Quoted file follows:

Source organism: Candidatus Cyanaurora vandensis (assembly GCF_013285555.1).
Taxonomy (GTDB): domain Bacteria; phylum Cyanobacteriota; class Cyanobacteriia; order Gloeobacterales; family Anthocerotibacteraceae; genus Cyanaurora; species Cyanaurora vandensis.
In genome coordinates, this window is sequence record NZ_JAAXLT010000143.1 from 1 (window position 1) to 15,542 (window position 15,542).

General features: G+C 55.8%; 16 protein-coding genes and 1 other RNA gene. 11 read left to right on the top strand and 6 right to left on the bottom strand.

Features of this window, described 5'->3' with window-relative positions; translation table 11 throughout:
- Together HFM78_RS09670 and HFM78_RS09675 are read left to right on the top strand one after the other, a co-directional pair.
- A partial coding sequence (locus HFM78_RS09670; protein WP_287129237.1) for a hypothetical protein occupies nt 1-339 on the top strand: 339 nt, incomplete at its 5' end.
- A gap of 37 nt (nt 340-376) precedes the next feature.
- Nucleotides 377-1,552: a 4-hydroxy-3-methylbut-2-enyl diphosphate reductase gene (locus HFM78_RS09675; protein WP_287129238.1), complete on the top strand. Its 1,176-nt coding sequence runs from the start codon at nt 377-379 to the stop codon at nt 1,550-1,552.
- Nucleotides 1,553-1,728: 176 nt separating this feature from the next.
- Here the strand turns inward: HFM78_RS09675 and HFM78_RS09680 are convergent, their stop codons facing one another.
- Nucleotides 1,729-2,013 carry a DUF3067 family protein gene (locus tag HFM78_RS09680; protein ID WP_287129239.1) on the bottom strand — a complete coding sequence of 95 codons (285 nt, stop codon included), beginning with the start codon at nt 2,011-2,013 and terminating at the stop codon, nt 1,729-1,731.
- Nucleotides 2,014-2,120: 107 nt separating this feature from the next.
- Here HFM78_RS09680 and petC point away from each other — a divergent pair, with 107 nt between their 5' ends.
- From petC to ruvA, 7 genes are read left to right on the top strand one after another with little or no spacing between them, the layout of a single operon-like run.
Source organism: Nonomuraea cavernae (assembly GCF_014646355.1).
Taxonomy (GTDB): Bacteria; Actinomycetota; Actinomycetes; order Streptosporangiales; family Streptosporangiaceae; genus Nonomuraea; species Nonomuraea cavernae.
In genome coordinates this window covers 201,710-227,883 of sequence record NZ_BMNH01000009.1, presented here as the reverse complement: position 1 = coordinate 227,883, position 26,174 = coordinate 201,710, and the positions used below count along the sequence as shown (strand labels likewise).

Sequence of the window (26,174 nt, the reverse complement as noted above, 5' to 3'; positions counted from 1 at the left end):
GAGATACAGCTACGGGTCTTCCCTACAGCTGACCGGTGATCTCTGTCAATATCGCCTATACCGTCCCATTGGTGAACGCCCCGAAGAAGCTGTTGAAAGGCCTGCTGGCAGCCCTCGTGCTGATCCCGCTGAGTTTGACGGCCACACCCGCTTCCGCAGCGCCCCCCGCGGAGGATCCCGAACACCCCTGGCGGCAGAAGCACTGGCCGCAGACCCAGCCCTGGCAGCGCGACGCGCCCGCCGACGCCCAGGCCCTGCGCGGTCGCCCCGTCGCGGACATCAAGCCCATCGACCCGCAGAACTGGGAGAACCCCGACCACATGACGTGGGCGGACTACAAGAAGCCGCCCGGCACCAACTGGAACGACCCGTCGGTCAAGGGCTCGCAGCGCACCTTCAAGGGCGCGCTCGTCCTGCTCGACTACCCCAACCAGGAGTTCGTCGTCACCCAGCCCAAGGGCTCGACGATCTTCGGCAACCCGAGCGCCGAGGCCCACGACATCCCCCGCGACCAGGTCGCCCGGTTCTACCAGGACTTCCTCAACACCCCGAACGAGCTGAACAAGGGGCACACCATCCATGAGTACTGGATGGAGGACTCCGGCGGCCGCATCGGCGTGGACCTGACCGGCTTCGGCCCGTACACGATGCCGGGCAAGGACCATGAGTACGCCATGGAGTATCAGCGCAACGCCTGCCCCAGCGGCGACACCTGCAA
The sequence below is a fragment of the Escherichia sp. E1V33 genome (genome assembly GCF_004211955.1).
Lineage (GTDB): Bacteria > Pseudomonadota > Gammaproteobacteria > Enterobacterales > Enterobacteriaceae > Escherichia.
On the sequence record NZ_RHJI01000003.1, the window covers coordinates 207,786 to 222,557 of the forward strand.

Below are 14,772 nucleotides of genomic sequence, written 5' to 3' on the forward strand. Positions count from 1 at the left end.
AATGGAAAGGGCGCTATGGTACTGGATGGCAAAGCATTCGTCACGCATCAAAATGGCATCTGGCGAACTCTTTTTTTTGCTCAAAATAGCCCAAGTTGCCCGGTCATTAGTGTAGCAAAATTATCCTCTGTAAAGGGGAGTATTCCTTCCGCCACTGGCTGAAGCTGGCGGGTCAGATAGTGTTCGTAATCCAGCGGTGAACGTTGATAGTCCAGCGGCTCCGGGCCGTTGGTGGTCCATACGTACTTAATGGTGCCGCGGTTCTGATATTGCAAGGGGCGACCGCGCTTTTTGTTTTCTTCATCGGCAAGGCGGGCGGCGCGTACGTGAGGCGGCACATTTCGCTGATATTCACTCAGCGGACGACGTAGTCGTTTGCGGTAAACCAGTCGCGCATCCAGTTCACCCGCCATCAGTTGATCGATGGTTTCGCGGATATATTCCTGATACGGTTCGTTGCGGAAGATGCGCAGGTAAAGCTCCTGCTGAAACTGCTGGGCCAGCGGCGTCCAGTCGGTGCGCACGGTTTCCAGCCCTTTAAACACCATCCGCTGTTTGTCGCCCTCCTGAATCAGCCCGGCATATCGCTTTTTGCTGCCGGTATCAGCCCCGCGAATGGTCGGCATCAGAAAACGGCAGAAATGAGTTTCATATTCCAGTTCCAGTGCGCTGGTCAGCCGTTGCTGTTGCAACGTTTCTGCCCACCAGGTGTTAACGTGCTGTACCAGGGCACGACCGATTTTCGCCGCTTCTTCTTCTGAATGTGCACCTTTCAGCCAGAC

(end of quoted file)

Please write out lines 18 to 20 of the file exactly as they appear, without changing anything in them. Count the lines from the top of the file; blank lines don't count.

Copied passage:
In genome coordinates this window covers 201,710-227,883 of sequence record NZ_BMNH01000009.1, presented here as the reverse complement: position 1 = coordinate 227,883, position 26,174 = coordinate 201,710, and the positions used below count along the sequence as shown (strand labels likewise).

Sequence of the window (26,174 nt, the reverse complement as noted above, 5' to 3'; positions counted from 1 at the left end):
GAGATACAGCTACGGGTCTTCCCTACAGCTGACCGGTGATCTCTGTCAATATCGCCTATACCGTCCCATTGGTGAACGCCCCGAAGAAGCTGTTGAAAGGCCTGCTGGCAGCCCTCGTGCTGATCCCGCTGAGTTTGACGGCCACACCCGCTTCCGCAGCGCCCCCCGCGGAGGATCCCGAACACCCCTGGCGGCAGAAGCACTGGCCGCAGACCCAGCCCTGGCAGCGCGACGCGCCCGCCGACGCCCAGGCCCTGCGCGGTCGCCCCGTCGCGGACATCAAGCCCATCGACCCGCAGAACTGGGAGAACCCCGACCACATGACGTGGGCGGACTACAAGAAGCCGCCCGGCACCAACTGGAACGACCCGTCGGTCAAGGGCTCGCAGCGCACCTTCAAGGGCGCGCTCGTCCTGCTCGACTACCCCAACCAGGAGTTCGTCGTCACCCAGCCCAAGGGCTCGACGATCTTCGGCAACCCGAGCGCCGAGGCCCACGACATCCCCCGCGACCAGGTCGCCCGGTTCTACCAGGACTTCCTCAACACCCCGAACGAGCTGAACAAGGGGCACACCATCCATGAGTACTGGATGGAGGACTCCGGCGGCCGCATCGGCGTGGACCTGACCGGCTTCGGCCCGTACACGATGCCGGGCAAGGACCATGAGTACGCCATGGAGTATCAGCGCAACGCCTGCCCCAGCGGCGACACCTGCAA